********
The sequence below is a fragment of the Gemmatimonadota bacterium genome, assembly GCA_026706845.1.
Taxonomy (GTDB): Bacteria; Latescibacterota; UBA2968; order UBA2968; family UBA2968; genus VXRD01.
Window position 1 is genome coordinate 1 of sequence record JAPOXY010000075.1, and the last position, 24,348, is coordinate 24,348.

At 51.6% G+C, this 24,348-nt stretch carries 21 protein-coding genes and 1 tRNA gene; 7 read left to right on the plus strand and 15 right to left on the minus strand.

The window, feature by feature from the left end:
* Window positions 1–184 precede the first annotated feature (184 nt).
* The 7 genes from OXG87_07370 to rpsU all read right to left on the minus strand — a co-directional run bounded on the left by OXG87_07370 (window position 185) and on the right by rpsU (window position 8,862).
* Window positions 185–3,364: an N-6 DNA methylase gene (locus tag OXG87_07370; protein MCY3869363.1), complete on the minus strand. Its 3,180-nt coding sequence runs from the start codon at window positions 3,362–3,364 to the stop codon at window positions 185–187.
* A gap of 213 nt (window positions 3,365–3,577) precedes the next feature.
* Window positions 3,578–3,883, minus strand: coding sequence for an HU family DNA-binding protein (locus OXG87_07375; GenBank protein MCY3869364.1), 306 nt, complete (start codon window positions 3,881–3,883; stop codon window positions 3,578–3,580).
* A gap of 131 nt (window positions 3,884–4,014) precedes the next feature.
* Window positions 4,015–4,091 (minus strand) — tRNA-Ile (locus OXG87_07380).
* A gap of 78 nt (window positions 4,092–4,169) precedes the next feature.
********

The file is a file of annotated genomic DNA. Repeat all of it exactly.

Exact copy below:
The sequence below is a fragment of the Gemmatimonadota bacterium genome, assembly GCA_026706845.1.
Taxonomy (GTDB): Bacteria; Latescibacterota; UBA2968; order UBA2968; family UBA2968; genus VXRD01.
Window position 1 is genome coordinate 1 of sequence record JAPOXY010000075.1, and the last position, 24,348, is coordinate 24,348.

At 51.6% G+C, this 24,348-nt stretch carries 21 protein-coding genes and 1 tRNA gene; 7 read left to right on the plus strand and 15 right to left on the minus strand.

The window, feature by feature from the left end:
* Window positions 1–184 precede the first annotated feature (184 nt).
* The 7 genes from OXG87_07370 to rpsU all read right to left on the minus strand — a co-directional run bounded on the left by OXG87_07370 (window position 185) and on the right by rpsU (window position 8,862).
* Window positions 185–3,364: an N-6 DNA methylase gene (locus tag OXG87_07370; protein MCY3869363.1), complete on the minus strand. Its 3,180-nt coding sequence runs from the start codon at window positions 3,362–3,364 to the stop codon at window positions 185–187.
* A gap of 213 nt (window positions 3,365–3,577) precedes the next feature.
* Window positions 3,578–3,883, minus strand: coding sequence for an HU family DNA-binding protein (locus OXG87_07375; GenBank protein MCY3869364.1), 306 nt, complete (start codon window positions 3,881–3,883; stop codon window positions 3,578–3,580).
* A gap of 131 nt (window positions 3,884–4,014) precedes the next feature.
* Window positions 4,015–4,091 (minus strand) — tRNA-Ile (locus OXG87_07380).
* A gap of 78 nt (window positions 4,092–4,169) precedes the next feature.